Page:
I’m no longer a cereal eater, so I normally skip over this costly portion of the supermarket.
But when I’m with my granddaughter, Harper, we invariably spend some time perusing the thirty-foot long cereal aisle.
I’ve noticed that the children’s favorites are neatly arranged at the appropriate eye level, while the healthy offerings are far to the top, requiring some effort to reach.
Marketers figure that anyone eating healthy cereal is in shape to make the stretch.
Picking a Cereal
Harper knew she had to choose among certain cereals that her parents allowed. Still, she enjoyed the search among the colorful boxes, which was a lot like playing a game of “Where’s Waldo.”
As she examined a familiar brand, eyeing the back and front, I joined the bespectacled shoppers reading the nutritional charts on the sides of various packages. Next to me was an elderly couple, slowly moving along the aisle looking up and down, like they had something in mind, but couldn’t find it. I hung around for a few moments to see what it might be.
As it turned out, it was not oatmeal, or bran flakes or shredded wheat like I expected. They chose Kix. The last time I ate a bowl of Kix was more than a half century ago. Today the classic version sat on the shelf alongside a newer offering with jazzed up packaging and dried berries. I had a flashback of pouring milk over the ball-shaped cereal and watching them float atop the milk like little yellow buoys. “Kix are for Kids” the old commercial proclaimed. Maybe the couple was looking for a fountain of youth. Or maybe they never got over their love for the breakfast standby.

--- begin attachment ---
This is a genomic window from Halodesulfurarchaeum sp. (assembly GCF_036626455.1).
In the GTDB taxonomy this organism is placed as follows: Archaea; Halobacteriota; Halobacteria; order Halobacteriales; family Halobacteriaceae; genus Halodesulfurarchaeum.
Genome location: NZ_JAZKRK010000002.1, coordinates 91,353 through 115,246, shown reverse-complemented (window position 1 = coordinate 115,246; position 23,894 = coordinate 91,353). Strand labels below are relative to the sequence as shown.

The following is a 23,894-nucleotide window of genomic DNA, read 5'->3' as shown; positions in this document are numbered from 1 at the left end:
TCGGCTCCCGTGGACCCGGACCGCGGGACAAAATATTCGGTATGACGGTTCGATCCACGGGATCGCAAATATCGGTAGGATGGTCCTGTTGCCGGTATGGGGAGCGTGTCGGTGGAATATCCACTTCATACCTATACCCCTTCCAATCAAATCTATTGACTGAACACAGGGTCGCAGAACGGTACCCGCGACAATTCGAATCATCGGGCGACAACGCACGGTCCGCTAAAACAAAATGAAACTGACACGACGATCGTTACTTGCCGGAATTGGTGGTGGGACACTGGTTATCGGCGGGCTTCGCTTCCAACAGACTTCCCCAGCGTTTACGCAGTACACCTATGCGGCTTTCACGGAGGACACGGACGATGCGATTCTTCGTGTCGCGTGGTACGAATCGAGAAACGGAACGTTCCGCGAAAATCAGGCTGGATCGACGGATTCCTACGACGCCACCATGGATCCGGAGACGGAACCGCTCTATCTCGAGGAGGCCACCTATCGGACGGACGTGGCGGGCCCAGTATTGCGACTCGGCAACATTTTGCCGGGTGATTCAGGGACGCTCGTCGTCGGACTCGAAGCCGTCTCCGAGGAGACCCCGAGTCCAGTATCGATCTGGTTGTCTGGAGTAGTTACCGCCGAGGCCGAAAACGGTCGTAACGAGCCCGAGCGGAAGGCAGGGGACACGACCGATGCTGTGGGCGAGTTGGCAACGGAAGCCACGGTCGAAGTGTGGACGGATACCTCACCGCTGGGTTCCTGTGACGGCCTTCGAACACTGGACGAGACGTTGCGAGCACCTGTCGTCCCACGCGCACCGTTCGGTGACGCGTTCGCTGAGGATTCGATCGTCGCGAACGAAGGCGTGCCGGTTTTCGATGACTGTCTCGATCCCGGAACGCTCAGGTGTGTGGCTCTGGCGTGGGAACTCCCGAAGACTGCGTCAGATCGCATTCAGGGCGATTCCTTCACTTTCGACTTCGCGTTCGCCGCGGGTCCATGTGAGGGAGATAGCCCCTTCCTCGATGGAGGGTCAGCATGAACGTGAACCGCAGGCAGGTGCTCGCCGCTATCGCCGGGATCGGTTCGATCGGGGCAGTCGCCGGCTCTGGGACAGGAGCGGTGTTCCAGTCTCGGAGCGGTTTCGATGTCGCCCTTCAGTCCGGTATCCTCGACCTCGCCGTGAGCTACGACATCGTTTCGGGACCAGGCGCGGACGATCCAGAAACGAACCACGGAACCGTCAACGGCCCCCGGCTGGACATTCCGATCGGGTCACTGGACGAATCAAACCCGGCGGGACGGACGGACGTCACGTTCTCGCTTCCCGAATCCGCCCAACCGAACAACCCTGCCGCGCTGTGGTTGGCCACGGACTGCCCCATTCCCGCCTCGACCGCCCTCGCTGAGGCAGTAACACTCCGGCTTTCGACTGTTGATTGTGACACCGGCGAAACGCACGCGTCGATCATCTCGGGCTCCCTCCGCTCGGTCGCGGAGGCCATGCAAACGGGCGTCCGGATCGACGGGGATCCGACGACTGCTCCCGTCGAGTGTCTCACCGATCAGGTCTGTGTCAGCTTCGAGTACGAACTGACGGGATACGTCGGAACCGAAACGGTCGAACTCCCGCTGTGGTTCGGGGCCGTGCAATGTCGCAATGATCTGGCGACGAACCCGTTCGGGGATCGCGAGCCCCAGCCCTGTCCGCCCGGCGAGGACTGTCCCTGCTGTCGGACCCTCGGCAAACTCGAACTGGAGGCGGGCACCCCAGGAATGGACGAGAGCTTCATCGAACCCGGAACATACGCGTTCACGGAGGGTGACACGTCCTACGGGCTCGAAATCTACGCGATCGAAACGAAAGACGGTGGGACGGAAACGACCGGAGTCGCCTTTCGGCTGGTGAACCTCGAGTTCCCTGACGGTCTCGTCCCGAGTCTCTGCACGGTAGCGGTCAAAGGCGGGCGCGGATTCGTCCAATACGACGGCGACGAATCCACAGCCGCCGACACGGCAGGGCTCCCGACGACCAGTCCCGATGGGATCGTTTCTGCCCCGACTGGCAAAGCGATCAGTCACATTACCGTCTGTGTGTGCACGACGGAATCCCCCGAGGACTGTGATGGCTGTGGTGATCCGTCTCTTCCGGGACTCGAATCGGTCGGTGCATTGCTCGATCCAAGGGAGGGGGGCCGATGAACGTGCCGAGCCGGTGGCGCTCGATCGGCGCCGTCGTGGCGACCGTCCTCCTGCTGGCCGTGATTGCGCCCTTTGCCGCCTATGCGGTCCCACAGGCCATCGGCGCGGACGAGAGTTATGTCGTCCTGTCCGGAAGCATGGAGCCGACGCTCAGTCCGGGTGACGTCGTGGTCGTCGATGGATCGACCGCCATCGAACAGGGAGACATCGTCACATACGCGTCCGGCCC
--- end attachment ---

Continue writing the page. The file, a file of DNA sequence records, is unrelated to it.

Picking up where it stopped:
But more likely they were preparing for an invasion of grand kids since they selected two large boxes. My daughter-in-law, who keeps up with the cereal offerings better than I do, tells me that Kix and Cheerios are among the top four cereals rated as Very Good by Consumer Report when ranking the 27 cereals marketed to children.
How Sweet It Is
“If it sounds like it’s loaded with sugar,” she says, “it probably is.” Names like Cookie Crisp, Lucky Charms, Cocoa Puffs with their 11-12 grams of sugar make Cheerios with its 1 gram of sugar seem more like a health food. Why should cereal companies have all the fun of blending breakfast cereals?
I decided it was time to get back into the game. So I concocted my own mix that included Kix and Cheerios for the kid in me; some Shredded Wheat Squares and Bran Flakes for my gastrointestinal well-being; and a bit of organic cereal laced with wheat germ for whatever good that does.
I made up a baggie of my mix and shared it with Harper. She looked it over suspiciously, ate only the recognizable cereal shapes, and left me the rest. There’s something about product familiarity that appeals to all of us.